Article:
Banded palm civet
(H. derbyanus)

Prionodontinae (Asiatic linsangs)

Prionodon

Banded linsang
Banded linsang
(P. linsang) Spotted linsang
Spotted linsang
(P. pardicolor)

Viverrinae

Civettictis

African civet
African civet
(C. civetta)

Genetta (Genets)

Abyssinian genet
Abyssinian genet
(G. abyssinica) Angolan genet
Angolan genet
(G. angolensis) Bourlon's genet
Bourlon's genet
(G. bourloni) Crested servaline genet
Crested servaline genet
(G. cristata) Common genet
Common genet
(G. genetta) Johnston's genet
Johnston's genet
(G. johnstoni) Rusty-spotted genet
Rusty-spotted genet
(G. maculata) Pardine genet
Pardine genet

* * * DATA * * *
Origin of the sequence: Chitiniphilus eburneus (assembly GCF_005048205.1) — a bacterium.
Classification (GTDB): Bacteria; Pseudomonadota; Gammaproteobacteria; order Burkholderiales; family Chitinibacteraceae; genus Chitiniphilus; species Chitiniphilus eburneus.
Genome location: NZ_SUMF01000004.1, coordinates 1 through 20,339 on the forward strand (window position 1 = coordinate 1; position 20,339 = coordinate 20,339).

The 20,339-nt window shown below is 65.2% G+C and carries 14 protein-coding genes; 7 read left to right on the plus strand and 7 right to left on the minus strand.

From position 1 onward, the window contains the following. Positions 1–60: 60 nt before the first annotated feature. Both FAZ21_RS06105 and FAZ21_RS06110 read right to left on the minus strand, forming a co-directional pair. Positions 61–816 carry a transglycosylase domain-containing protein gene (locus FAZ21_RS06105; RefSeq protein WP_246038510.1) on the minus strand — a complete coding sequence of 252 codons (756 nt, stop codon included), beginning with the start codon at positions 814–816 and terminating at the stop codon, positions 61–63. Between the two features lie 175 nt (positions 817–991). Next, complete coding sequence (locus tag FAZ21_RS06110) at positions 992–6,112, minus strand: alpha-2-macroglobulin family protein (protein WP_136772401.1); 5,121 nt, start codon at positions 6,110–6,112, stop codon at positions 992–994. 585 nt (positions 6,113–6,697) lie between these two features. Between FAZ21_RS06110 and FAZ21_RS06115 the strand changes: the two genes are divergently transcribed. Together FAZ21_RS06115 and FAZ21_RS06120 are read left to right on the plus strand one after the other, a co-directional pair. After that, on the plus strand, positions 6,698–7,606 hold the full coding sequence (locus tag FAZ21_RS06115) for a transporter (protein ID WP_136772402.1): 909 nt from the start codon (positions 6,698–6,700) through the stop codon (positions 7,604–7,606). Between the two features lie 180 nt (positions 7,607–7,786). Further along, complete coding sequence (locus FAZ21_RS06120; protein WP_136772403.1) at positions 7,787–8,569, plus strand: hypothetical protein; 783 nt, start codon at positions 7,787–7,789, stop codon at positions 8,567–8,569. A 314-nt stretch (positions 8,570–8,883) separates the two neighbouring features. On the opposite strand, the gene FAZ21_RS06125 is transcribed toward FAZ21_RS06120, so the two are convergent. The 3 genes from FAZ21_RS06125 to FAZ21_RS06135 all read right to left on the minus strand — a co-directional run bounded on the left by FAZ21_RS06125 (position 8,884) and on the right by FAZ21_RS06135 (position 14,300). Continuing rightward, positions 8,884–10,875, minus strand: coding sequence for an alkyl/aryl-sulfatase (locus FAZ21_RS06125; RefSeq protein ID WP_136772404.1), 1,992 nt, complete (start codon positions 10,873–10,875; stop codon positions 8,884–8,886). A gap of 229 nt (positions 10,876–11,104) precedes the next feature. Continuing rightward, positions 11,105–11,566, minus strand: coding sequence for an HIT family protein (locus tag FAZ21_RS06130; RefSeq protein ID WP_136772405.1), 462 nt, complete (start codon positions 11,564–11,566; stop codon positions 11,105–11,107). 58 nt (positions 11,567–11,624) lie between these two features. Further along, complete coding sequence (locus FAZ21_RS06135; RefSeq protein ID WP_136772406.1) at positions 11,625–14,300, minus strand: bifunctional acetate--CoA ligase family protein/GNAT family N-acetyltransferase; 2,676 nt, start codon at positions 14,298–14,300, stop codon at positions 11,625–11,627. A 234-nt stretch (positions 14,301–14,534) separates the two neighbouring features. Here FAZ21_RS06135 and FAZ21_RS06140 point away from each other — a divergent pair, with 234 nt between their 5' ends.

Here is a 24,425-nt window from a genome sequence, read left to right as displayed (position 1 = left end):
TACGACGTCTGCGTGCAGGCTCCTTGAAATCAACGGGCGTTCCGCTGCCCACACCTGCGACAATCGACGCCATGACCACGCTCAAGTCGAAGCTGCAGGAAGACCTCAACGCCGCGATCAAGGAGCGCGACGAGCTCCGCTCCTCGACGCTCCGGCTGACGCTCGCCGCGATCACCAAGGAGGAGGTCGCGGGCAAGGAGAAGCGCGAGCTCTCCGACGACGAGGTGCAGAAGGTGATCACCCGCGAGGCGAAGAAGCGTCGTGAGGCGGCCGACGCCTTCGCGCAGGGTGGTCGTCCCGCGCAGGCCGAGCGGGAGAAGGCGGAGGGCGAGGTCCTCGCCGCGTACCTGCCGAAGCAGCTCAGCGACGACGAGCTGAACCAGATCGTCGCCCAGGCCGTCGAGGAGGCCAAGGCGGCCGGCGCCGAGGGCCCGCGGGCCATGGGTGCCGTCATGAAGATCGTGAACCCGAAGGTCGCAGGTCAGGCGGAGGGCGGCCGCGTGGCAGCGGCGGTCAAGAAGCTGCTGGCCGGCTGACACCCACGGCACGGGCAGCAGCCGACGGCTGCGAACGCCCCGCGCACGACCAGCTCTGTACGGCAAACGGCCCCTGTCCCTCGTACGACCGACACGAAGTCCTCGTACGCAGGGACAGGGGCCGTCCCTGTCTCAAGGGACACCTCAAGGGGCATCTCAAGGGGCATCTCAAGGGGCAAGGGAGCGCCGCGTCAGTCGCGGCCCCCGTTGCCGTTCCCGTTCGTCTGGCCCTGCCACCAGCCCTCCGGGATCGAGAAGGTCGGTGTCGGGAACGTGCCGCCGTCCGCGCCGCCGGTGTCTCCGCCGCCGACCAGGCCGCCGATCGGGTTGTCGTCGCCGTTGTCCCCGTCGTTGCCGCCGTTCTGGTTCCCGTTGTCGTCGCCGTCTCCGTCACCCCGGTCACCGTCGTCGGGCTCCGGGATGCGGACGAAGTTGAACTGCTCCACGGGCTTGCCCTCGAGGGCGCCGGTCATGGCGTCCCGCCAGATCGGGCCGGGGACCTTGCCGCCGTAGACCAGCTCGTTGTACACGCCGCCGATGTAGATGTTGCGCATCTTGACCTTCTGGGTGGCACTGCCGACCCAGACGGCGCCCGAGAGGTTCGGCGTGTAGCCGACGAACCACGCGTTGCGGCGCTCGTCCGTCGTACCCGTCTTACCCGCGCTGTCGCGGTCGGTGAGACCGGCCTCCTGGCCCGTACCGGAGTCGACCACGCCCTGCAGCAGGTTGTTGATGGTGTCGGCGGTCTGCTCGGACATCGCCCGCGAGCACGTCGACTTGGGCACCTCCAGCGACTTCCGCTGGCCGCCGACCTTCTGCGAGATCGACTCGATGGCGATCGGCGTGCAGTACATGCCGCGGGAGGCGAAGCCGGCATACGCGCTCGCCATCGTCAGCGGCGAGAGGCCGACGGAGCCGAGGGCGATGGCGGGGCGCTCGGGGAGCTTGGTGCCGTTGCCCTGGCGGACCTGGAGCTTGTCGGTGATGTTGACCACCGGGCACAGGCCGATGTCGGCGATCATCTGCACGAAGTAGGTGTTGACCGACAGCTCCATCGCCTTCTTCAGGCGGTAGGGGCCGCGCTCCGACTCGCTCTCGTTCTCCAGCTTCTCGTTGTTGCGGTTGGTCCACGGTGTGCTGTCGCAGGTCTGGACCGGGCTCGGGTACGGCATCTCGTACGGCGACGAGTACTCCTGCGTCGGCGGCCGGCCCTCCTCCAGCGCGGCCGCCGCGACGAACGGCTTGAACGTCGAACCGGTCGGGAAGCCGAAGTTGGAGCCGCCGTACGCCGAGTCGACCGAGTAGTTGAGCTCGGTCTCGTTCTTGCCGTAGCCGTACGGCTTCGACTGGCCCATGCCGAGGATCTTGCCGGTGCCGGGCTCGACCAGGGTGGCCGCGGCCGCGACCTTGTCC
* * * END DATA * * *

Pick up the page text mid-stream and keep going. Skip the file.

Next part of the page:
(G. pardina) Aquatic genet
Aquatic genet
(G. piscivora) King genet
King genet
(G. poensis) Servaline genet
Servaline genet
(G. servalina) Haussa genet
Haussa genet
(G. thierryi) Cape genet
Cape genet
(G. tigrina) Giant forest genet
Giant forest genet
(G. victoriae)

Poiana

African linsang
African linsang
(P. richardsonii) Leighton's linsang
Leighton's linsang
(P. leightoni)

Viverra

Malabar large-spotted civet
Malabar large-spotted civet
(V. civettina) Large-spotted civet
Large-spotted civet
(V. megaspila) Malayan civet
Malayan civet
(V. tangalunga) Large Indian civet
Large Indian civet
(V. zibetha)

Viverricula

Small Indian civet
Small Indian civet
(V. indica)

Family Eupleridae

Euplerinae

Cryptoprocta

Fossa (C. ferox)

Eupleres

Eastern falanouc
Eastern falanouc
(E. goudotii) Western falanouc (E. major)

Fossa

Malagasy civet
Malagasy civet
(F. fossana)

Galidiinae

Galidia

Ring-tailed mongoose
Ring-tailed mongoose
(G. elegans)

Galidictis

Broad-striped Malagasy mongoose
Broad-striped Malagasy mongoose
(G. fasciata) Grandidier's mongoose
Grandidier's mongoose